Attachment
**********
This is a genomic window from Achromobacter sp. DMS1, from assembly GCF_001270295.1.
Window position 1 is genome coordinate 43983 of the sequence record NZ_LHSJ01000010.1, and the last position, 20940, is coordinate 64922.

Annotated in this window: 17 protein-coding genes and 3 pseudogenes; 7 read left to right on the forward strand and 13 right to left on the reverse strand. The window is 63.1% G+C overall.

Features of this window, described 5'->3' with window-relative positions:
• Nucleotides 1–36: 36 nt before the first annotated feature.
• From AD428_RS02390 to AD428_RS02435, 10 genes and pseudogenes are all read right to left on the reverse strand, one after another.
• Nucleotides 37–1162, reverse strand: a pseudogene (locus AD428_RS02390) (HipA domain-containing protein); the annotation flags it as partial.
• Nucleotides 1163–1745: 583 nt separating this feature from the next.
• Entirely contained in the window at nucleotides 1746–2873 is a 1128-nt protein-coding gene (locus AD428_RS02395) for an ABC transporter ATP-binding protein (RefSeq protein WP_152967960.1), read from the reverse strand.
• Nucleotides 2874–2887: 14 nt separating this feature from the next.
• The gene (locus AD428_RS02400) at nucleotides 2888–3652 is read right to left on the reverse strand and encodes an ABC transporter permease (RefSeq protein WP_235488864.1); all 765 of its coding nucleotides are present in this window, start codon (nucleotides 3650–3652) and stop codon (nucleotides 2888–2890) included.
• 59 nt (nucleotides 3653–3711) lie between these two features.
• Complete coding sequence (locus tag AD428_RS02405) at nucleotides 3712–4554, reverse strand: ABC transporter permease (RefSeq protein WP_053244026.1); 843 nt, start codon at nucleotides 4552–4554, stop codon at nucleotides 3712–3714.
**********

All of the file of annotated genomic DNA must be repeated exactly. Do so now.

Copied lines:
This is a genomic window from Achromobacter sp. DMS1, from assembly GCF_001270295.1.
Window position 1 is genome coordinate 43983 of the sequence record NZ_LHSJ01000010.1, and the last position, 20940, is coordinate 64922.

Annotated in this window: 17 protein-coding genes and 3 pseudogenes; 7 read left to right on the forward strand and 13 right to left on the reverse strand. The window is 63.1% G+C overall.

Features of this window, described 5'->3' with window-relative positions:
• Nucleotides 1–36: 36 nt before the first annotated feature.
• From AD428_RS02390 to AD428_RS02435, 10 genes and pseudogenes are all read right to left on the reverse strand, one after another.
• Nucleotides 37–1162, reverse strand: a pseudogene (locus AD428_RS02390) (HipA domain-containing protein); the annotation flags it as partial.
• Nucleotides 1163–1745: 583 nt separating this feature from the next.
• Entirely contained in the window at nucleotides 1746–2873 is a 1128-nt protein-coding gene (locus AD428_RS02395) for an ABC transporter ATP-binding protein (RefSeq protein WP_152967960.1), read from the reverse strand.
• Nucleotides 2874–2887: 14 nt separating this feature from the next.
• The gene (locus AD428_RS02400) at nucleotides 2888–3652 is read right to left on the reverse strand and encodes an ABC transporter permease (RefSeq protein WP_235488864.1); all 765 of its coding nucleotides are present in this window, start codon (nucleotides 3650–3652) and stop codon (nucleotides 2888–2890) included.
• 59 nt (nucleotides 3653–3711) lie between these two features.
• Complete coding sequence (locus tag AD428_RS02405) at nucleotides 3712–4554, reverse strand: ABC transporter permease (RefSeq protein WP_053244026.1); 843 nt, start codon at nucleotides 4552–4554, stop codon at nucleotides 3712–3714.